Peer Review, How I Hate to Love You

It’s a topic we have all thought about deeply. We have attended workshops and presentations, read scholarship, tried new and exciting ways of getting our students to collaborate during the revision process in our writing classes – and collaborate effectively.  I thought I had it down, really.  Then, the other day, I had a conference with one of my most impressive and hard-working students, and that all changed.

This student works diligently to revise his essays and to earn his grades.  He is straightforward and participates in class regularly, and has never missed an assignment. Overall, this is a student whose feedback I seriously value in terms of what might work in class and what might not work.  As we were conferencing over a draft of his essay, he asked, “Will we be doing peer review for this essay?”  When I answered that no, we would instead be using one-on-one conferences and instructor feedback for this one essay, he replied, “Oh good.  Peer review has mostly been useless for me.”

Punch to the gut!  Man down! Red Team Go!  S.O.S.! All manner of emergency exclamations ran through my mind.  Useless? How could this be? Grades are improving (for the most part).  Writing is getting better (through my rose-colored glasses).  In short, I had gotten cocky.  So, I asked my student, “Why do you say that, Student?”  His response was an eye-opener, and something I hope we can all use as a catalyst for discussion on the topic. 

Student said, “Well, the one time we sat in a circle was helpful.”  (To be clear, this is what I call “Carousel Peer Review.” I sit students in a circle and give them each four identical sheets of paper. Each paper contains a space for the reviewer’s name, the writer’s name, and three questions:

1. What is the author’s central claim?  Explain whether or not it is arguable and if not, how it could be.

2. What is the best part of the essay and why?

3. What part of the essay needs the most improvement and why?

Students pass their essay to the left once, read and fill out the sheet and when I call time, pass the essay to the left again and complete it for another, and so on. This way, they get four short but focused peer reviews, which I hand back at the end of class.)  So, I asked Student, “Is it because you got so many reviews back?” And he replied…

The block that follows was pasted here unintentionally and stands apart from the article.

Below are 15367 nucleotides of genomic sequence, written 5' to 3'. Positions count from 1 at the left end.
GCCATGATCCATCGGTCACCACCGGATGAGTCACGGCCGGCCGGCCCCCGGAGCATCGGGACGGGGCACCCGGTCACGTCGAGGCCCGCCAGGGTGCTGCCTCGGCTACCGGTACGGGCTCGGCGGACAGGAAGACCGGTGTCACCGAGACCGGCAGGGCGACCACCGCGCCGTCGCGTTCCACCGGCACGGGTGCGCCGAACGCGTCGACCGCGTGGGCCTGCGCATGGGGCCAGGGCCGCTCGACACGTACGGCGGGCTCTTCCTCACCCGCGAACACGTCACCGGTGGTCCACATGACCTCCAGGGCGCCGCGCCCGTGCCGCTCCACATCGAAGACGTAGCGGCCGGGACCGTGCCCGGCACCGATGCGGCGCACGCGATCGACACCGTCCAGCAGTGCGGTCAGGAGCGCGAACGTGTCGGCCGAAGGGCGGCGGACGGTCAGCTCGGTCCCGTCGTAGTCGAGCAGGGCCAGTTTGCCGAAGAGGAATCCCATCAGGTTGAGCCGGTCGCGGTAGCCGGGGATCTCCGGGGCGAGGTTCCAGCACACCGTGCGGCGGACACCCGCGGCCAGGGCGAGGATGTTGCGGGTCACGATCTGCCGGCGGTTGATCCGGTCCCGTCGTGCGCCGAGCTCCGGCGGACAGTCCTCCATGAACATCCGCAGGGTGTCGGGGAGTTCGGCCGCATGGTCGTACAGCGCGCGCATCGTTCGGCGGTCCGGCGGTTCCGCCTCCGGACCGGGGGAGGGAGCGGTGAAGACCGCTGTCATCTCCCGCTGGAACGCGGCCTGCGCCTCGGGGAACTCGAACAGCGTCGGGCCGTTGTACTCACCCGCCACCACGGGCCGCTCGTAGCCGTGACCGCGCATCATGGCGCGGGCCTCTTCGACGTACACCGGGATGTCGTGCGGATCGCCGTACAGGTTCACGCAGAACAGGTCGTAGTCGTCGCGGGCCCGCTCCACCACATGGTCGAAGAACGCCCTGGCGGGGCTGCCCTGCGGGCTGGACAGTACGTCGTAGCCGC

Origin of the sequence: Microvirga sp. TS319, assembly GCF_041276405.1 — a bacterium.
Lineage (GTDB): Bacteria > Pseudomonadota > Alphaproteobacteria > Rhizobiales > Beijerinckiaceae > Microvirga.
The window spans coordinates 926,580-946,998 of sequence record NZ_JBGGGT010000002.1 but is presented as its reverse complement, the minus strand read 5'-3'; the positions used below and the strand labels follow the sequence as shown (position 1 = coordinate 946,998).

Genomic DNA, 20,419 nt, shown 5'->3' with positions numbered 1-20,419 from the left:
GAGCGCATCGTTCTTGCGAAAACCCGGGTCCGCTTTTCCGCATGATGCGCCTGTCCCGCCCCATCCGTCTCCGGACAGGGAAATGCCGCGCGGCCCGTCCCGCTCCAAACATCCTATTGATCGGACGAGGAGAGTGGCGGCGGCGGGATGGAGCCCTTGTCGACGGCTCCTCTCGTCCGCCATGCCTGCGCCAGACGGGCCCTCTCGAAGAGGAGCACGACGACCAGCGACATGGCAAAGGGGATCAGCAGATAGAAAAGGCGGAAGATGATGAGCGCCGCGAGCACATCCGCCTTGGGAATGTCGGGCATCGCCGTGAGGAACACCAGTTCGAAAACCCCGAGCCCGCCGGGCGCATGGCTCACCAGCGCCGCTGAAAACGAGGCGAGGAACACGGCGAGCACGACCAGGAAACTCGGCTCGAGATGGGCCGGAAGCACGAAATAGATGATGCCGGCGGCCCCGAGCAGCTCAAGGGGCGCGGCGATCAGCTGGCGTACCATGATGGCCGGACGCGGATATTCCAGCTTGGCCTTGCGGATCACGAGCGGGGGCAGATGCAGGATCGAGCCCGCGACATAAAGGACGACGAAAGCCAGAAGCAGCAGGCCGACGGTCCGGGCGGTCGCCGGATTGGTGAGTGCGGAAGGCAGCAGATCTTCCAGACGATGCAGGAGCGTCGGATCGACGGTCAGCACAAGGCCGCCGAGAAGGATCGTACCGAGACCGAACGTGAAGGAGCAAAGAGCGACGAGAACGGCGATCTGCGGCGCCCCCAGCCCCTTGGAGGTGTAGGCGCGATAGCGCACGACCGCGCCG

“No. It was the best because everyone had to be quiet.”

He went on to explain that during past peer reviews, in which students had been placed in small groups with traditional and more elaborate peer review sheets to fill out, he felt that nothing got done, that it was just an opportunity to socialize and that the last time we had done it, the other students in his group had not revised their essays at all. “And,” he asked, “Why should I revise their papers for them if they do not want to do the work?” So of course, I start questioning my methods.  I mean, it’s not as if I do not circle the room and meet with each group during peer review, but we all know that small group work can be a tricky monster; students can seem really on-task when we approach their group, but then revert back to talk of Facebook and what is going on that night or what they watched on TV that week as soon as we are out of ear shot.  In addition, if we are using peer review as a way for students to receive revision comments outside of instructor feedback (say, for a middle draft when we have already extensively commented on first drafts), unless we closely evaluate each essay on peer review day (which sort of defeats the purpose), we don’t really have a way of knowing whether or not a student has truly revised the essay. 

Several ideas are coming to the surface. Should students show up to peer review day with a written summary of their revisions?  Should a requirement of peer review be that they somehow articulate their revisions to the group?  Do we have to be such police officers?

 So, I put these questions to all of you.  How do you handle the not-doers, the “I refuse to revise because only my classmates are going to be reading this anyway” students?  To beat a dead horse, how do you make your peer review effective?